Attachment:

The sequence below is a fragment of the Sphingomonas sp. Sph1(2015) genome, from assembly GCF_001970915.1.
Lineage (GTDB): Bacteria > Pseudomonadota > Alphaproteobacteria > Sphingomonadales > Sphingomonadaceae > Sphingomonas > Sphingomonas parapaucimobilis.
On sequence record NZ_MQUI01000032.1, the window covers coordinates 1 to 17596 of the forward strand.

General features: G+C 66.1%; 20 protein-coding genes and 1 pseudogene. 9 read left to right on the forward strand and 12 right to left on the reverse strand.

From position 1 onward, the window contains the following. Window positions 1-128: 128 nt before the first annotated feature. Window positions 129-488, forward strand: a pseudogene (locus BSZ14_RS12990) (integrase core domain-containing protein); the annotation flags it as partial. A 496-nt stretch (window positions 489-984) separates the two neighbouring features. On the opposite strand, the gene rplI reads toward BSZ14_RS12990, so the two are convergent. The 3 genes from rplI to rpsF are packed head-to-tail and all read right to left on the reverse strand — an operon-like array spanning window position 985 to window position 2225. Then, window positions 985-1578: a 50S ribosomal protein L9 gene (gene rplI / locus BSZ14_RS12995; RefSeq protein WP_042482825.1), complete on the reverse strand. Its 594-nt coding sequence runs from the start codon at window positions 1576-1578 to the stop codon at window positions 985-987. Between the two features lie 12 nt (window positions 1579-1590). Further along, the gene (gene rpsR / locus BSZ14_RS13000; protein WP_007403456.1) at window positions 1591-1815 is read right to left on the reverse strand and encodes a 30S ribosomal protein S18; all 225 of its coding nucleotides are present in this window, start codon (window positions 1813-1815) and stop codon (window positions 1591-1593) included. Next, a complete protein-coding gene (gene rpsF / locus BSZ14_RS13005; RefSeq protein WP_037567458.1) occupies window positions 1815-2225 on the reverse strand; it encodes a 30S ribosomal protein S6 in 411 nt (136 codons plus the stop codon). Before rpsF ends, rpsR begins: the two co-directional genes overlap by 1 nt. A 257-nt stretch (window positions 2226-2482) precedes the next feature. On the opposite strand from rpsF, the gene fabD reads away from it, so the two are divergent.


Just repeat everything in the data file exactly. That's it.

The sequence below is a fragment of the Sphingomonas sp. Sph1(2015) genome, from assembly GCF_001970915.1.
Lineage (GTDB): Bacteria > Pseudomonadota > Alphaproteobacteria > Sphingomonadales > Sphingomonadaceae > Sphingomonas > Sphingomonas parapaucimobilis.
On sequence record NZ_MQUI01000032.1, the window covers coordinates 1 to 17596 of the forward strand.

General features: G+C 66.1%; 20 protein-coding genes and 1 pseudogene. 9 read left to right on the forward strand and 12 right to left on the reverse strand.

From position 1 onward, the window contains the following. Window positions 1-128: 128 nt before the first annotated feature. Window positions 129-488, forward strand: a pseudogene (locus BSZ14_RS12990) (integrase core domain-containing protein); the annotation flags it as partial. A 496-nt stretch (window positions 489-984) separates the two neighbouring features. On the opposite strand, the gene rplI reads toward BSZ14_RS12990, so the two are convergent. The 3 genes from rplI to rpsF are packed head-to-tail and all read right to left on the reverse strand — an operon-like array spanning window position 985 to window position 2225. Then, window positions 985-1578: a 50S ribosomal protein L9 gene (gene rplI / locus BSZ14_RS12995; RefSeq protein WP_042482825.1), complete on the reverse strand. Its 594-nt coding sequence runs from the start codon at window positions 1576-1578 to the stop codon at window positions 985-987. Between the two features lie 12 nt (window positions 1579-1590). Further along, the gene (gene rpsR / locus BSZ14_RS13000; protein WP_007403456.1) at window positions 1591-1815 is read right to left on the reverse strand and encodes a 30S ribosomal protein S18; all 225 of its coding nucleotides are present in this window, start codon (window positions 1813-1815) and stop codon (window positions 1591-1593) included. Next, a complete protein-coding gene (gene rpsF / locus BSZ14_RS13005; RefSeq protein WP_037567458.1) occupies window positions 1815-2225 on the reverse strand; it encodes a 30S ribosomal protein S6 in 411 nt (136 codons plus the stop codon). Before rpsF ends, rpsR begins: the two co-directional genes overlap by 1 nt. A 257-nt stretch (window positions 2226-2482) precedes the next feature. On the opposite strand from rpsF, the gene fabD reads away from it, so the two are divergent.